Mailinglist Archive: opensuse-security (556 mails)

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Re: [suse-security] Block IP in firewall
  • From: Boris Lorenz <bolo@xxxxxxx>
  • Date: Fri, 07 Sep 2001 11:08:30 +0200 (MEST)
  • Message-id: <XFMail.010907110830.bolo@xxxxxxx>
Jo,

On 06-Sep-01 dog@xxxxxxxxx wrote:
> you can use a REJECT instead of DENY for the ipchains rule and your
> machine will not appear to even be online. if you use the deny rule, they
> can still tell what ports you have open, but cannot connect to them.

For the records, ipchains REJECT sends out ICMP type 3 (host/port unreachable)
messages to the client, telling him to stop sending packets because there would
be no service on the port the client is hammering on. DENY silently drops the
packet, telling the client nothing, who may keep on scanning and filling your
logs.

By starting an nmap scan against a target and using tcpdump on another console
you would be able to see these port-unreachable messages in case the host
you're scanning uses some REJECT. This may indicate an active but firewalled
port. Same with DENY; an attacker could measure the timeouts of his scans and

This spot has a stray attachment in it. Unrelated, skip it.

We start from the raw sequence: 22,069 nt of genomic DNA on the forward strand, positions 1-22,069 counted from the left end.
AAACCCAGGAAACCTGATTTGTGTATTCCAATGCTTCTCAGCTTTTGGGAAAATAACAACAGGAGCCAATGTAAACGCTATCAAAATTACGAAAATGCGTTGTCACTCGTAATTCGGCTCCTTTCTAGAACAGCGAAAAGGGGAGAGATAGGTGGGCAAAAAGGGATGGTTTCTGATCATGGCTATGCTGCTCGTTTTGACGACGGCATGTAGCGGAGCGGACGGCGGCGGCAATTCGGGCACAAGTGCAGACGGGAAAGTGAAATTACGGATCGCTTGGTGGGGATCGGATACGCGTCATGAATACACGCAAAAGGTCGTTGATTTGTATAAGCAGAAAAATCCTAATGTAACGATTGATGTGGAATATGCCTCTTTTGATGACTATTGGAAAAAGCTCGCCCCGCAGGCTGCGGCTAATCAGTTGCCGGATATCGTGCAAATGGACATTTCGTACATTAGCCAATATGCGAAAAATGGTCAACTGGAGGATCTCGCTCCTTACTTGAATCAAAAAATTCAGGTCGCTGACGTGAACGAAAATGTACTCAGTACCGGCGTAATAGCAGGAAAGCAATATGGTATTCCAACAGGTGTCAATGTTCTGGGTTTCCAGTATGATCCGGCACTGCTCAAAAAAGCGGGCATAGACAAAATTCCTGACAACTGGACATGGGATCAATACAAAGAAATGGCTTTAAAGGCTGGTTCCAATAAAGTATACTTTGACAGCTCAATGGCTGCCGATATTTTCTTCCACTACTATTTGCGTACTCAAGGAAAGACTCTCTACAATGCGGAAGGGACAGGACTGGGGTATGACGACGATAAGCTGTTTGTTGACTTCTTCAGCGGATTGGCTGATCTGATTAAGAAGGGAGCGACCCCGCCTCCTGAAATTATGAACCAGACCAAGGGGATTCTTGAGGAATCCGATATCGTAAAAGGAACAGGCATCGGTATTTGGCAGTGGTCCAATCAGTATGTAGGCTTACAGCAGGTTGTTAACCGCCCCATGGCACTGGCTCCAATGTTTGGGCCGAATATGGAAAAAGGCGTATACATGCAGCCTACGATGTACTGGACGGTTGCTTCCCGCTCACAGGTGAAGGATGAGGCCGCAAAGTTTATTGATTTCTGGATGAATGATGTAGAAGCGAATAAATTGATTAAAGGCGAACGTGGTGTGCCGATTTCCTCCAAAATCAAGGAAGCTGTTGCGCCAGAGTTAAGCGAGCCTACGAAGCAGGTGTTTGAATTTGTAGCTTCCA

do some "comparison scans" as well, finding that he may have hit a firewalled
port. If there would be no service/firewall in place, the scan would go much
faster.

So, neither DENY nor REJECT are capable of "hiding" any of your ports. Use
return-rst ( http://www.bellamy.co.nz/section5.html ) for that purpose, which
sends a RST packet back to the client, thus cancelling the connection at once.

> On Thu, 6 Sep 2001, maf king wrote:
>
>>
>>On 2001.09.06 17:06:59 +0100 Radu Anghel wrote:
>>> Hi,
>>>
>>> Got an ip witch is scanning during the night (an internet cafe sez
>>> pcnet).
>>> How can I block all the ports for this IP?
>>>
>>>
>>> Many thanks,
>>>
>>> Radu
>>>
>>
>>1. What kernel version are you using?
>> It makes a difference for the command to use.
>>
>>2. Make sure you have ipchains (2.2.x) or iptables (2.4.x) installed
>>
>>issue a command (as root) along the lines of :
>>
>>iptables -I INPUT 1 -s addr.of.bad.ip -j DROP
>>
>>(for 2.4.x)
>>
>>see man iptables for an explanation of this.
>>
>>if you are on a 2.2.x kernel, use
>>
>>ipchains -I INPUT 1 -s bad.ip.add.ress -j DENY
>>
>>NOTE : this doesn't stop them scanning, it just stops you from replying!
[...]

---
Boris Lorenz <bolo@xxxxxxx>
System Security Admin *nix - *nux
---

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